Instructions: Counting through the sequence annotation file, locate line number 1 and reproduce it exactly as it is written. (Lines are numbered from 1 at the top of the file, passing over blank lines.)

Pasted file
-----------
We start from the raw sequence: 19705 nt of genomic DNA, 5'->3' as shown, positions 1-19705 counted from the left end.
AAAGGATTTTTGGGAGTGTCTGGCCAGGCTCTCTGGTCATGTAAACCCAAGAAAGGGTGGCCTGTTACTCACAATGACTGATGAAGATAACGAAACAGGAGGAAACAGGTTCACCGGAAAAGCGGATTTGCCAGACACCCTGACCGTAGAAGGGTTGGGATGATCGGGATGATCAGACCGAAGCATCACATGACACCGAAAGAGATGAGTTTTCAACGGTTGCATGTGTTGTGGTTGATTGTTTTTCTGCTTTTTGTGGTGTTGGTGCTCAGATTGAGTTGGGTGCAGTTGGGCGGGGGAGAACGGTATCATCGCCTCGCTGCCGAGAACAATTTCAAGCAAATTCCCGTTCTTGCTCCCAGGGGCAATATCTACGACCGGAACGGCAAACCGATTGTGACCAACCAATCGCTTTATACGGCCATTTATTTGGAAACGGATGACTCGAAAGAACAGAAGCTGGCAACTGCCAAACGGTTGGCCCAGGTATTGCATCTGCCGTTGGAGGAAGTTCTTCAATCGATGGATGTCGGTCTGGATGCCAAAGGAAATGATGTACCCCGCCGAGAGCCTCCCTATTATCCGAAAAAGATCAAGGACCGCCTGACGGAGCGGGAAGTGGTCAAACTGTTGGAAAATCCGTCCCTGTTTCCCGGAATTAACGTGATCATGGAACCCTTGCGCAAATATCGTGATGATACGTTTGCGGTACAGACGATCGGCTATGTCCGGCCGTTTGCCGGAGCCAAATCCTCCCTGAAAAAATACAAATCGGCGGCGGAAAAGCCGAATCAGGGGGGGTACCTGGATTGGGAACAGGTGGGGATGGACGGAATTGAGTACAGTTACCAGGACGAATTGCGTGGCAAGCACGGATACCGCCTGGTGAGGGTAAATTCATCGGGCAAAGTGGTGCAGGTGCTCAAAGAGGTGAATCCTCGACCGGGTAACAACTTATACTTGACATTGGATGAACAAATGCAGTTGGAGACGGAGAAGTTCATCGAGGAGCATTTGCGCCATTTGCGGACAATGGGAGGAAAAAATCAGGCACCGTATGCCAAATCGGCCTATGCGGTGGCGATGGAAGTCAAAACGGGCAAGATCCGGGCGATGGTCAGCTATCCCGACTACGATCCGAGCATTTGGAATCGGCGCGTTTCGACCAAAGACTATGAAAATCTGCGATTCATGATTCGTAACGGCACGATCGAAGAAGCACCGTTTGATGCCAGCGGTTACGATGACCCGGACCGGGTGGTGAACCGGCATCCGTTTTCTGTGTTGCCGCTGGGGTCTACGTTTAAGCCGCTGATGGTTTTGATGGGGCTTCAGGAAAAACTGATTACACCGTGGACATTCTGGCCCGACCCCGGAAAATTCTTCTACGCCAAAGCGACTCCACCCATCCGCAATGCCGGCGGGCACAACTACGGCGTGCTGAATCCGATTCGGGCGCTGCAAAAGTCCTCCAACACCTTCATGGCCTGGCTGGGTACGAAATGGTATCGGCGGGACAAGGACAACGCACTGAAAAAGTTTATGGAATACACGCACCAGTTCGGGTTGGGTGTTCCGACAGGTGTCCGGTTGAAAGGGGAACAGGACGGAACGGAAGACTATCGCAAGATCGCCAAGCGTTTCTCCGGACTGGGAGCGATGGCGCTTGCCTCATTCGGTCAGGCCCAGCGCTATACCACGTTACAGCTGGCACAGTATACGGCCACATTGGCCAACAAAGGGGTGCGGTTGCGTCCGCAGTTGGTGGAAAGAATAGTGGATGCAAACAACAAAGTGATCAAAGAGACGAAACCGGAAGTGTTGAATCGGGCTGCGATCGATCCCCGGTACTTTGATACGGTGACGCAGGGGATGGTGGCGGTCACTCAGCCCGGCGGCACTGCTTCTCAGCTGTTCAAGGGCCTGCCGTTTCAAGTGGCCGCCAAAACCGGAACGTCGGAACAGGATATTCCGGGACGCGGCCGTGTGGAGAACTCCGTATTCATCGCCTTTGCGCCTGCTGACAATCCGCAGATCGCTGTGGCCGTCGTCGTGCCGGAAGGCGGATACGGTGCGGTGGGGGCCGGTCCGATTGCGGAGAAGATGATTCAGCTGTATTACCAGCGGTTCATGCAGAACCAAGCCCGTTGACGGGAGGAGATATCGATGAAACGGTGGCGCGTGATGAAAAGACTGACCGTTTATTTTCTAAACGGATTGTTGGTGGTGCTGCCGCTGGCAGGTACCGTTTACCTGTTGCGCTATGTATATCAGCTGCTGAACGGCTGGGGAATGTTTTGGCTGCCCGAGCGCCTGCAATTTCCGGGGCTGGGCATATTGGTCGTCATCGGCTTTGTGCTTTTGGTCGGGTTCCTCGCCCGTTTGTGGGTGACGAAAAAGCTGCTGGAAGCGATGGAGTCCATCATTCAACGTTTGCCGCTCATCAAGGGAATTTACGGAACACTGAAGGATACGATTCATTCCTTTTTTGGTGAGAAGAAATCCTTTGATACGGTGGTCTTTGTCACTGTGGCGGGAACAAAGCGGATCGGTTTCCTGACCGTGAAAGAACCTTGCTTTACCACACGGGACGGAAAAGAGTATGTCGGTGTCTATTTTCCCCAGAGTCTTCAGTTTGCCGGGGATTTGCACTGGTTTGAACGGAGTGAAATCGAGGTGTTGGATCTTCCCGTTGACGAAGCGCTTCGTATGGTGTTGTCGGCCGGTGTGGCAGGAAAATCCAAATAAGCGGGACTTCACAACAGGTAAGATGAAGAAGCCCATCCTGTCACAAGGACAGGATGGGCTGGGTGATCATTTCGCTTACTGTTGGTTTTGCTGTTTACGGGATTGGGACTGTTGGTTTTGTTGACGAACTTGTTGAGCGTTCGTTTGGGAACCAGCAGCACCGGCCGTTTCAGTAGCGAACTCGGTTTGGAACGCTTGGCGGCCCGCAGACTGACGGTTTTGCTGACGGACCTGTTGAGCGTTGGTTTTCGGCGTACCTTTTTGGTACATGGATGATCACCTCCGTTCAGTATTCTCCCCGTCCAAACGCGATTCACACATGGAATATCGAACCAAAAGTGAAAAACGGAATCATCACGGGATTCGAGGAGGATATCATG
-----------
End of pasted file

We start from the raw sequence: 19705 nt of genomic DNA, 5'->3' as shown, positions 1-19705 counted from the left end.